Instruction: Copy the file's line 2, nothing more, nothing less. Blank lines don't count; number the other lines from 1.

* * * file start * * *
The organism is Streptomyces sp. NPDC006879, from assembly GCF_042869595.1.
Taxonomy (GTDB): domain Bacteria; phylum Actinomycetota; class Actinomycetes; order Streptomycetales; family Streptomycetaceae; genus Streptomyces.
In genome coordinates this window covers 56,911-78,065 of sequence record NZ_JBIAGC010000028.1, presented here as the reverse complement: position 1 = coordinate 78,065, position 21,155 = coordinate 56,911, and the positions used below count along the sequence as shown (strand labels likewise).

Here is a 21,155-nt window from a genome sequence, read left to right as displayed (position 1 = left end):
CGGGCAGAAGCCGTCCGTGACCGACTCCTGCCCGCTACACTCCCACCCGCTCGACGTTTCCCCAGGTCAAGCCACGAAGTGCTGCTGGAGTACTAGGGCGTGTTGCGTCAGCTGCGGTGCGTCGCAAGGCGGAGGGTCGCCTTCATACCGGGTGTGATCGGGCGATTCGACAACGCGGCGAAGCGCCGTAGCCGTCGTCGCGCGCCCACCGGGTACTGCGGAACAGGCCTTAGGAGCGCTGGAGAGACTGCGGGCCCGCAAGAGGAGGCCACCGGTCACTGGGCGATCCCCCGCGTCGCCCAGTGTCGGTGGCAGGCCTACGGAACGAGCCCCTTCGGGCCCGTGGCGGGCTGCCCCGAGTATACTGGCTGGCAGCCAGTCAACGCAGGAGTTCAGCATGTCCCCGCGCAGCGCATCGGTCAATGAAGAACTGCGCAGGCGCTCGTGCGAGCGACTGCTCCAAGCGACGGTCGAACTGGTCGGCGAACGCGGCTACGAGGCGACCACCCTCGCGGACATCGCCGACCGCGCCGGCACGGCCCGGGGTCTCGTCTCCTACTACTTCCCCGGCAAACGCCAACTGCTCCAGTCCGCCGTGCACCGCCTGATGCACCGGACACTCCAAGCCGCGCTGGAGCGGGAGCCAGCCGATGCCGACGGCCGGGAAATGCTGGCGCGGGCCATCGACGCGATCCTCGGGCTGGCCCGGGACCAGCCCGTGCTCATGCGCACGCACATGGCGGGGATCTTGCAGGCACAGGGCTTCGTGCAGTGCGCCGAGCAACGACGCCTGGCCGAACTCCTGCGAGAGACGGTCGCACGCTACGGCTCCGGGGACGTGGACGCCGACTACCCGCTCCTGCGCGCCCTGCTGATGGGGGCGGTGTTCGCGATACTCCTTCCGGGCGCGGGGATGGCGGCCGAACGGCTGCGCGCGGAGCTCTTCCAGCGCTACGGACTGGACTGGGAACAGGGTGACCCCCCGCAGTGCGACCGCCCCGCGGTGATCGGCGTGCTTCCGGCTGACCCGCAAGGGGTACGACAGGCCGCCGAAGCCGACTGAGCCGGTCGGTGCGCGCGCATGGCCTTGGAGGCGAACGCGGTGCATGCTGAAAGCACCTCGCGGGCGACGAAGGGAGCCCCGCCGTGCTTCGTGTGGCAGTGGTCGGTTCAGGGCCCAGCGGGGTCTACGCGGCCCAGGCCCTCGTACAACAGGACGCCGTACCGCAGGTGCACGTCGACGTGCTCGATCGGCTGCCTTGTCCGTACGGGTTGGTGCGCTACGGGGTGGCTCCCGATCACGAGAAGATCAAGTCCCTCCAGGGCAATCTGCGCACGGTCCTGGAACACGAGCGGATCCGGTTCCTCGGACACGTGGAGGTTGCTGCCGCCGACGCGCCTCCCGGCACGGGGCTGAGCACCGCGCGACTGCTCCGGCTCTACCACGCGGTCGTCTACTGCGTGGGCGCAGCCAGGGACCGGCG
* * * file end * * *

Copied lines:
Taxonomy (GTDB): domain Bacteria; phylum Actinomycetota; class Actinomycetes; order Streptomycetales; family Streptomycetaceae; genus Streptomyces.